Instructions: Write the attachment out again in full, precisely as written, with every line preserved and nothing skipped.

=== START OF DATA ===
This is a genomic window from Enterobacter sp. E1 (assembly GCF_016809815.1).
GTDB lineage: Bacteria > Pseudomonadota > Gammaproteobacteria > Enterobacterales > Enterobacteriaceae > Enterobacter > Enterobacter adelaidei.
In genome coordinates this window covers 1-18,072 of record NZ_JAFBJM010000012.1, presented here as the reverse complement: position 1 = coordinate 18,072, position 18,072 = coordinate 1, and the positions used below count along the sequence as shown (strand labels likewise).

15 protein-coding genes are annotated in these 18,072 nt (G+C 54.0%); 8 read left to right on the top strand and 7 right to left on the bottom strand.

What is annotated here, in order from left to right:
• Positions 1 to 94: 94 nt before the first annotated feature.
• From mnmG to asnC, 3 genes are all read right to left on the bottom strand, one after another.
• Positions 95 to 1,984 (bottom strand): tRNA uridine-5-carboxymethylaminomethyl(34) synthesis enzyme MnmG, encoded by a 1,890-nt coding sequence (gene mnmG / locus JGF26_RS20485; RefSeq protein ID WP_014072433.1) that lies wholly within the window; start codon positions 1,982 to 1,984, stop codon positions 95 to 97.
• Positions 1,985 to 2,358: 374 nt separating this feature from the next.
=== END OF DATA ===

This is a genomic window from Enterobacter sp. E1 (assembly GCF_016809815.1).
GTDB lineage: Bacteria > Pseudomonadota > Gammaproteobacteria > Enterobacterales > Enterobacteriaceae > Enterobacter > Enterobacter adelaidei.
In genome coordinates this window covers 1-18,072 of record NZ_JAFBJM010000012.1, presented here as the reverse complement: position 1 = coordinate 18,072, position 18,072 = coordinate 1, and the positions used below count along the sequence as shown (strand labels likewise).

15 protein-coding genes are annotated in these 18,072 nt (G+C 54.0%); 8 read left to right on the top strand and 7 right to left on the bottom strand.

What is annotated here, in order from left to right:
• Positions 1 to 94: 94 nt before the first annotated feature.
• From mnmG to asnC, 3 genes are all read right to left on the bottom strand, one after another.
• Positions 95 to 1,984 (bottom strand): tRNA uridine-5-carboxymethylaminomethyl(34) synthesis enzyme MnmG, encoded by a 1,890-nt coding sequence (gene mnmG / locus JGF26_RS20485; RefSeq protein ID WP_014072433.1) that lies wholly within the window; start codon positions 1,982 to 1,984, stop codon positions 95 to 97.
• Positions 1,985 to 2,358: 374 nt separating this feature from the next.